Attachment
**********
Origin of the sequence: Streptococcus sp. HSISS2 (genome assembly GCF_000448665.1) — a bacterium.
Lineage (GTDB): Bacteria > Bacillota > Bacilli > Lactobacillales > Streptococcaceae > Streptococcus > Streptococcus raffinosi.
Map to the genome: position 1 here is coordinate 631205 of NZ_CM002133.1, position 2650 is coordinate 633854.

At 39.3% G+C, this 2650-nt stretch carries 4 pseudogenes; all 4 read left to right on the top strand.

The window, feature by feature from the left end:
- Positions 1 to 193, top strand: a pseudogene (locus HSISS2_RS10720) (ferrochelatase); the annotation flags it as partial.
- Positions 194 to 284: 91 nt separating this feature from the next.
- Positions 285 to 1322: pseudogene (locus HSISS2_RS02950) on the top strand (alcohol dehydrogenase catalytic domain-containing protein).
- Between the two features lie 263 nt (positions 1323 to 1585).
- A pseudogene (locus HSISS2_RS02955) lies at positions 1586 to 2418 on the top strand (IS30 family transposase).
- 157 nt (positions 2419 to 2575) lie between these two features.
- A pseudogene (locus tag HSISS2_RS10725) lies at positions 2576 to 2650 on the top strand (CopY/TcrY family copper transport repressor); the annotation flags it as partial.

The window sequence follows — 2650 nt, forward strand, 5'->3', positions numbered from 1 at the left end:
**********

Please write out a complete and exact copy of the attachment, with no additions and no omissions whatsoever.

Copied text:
Origin of the sequence: Streptococcus sp. HSISS2 (genome assembly GCF_000448665.1) — a bacterium.
Lineage (GTDB): Bacteria > Bacillota > Bacilli > Lactobacillales > Streptococcaceae > Streptococcus > Streptococcus raffinosi.
Map to the genome: position 1 here is coordinate 631205 of NZ_CM002133.1, position 2650 is coordinate 633854.

At 39.3% G+C, this 2650-nt stretch carries 4 pseudogenes; all 4 read left to right on the top strand.

The window, feature by feature from the left end:
- Positions 1 to 193, top strand: a pseudogene (locus HSISS2_RS10720) (ferrochelatase); the annotation flags it as partial.
- Positions 194 to 284: 91 nt separating this feature from the next.
- Positions 285 to 1322: pseudogene (locus HSISS2_RS02950) on the top strand (alcohol dehydrogenase catalytic domain-containing protein).
- Between the two features lie 263 nt (positions 1323 to 1585).
- A pseudogene (locus HSISS2_RS02955) lies at positions 1586 to 2418 on the top strand (IS30 family transposase).
- 157 nt (positions 2419 to 2575) lie between these two features.
- A pseudogene (locus tag HSISS2_RS10725) lies at positions 2576 to 2650 on the top strand (CopY/TcrY family copper transport repressor); the annotation flags it as partial.

The window sequence follows — 2650 nt, forward strand, 5'->3', positions numbered from 1 at the left end: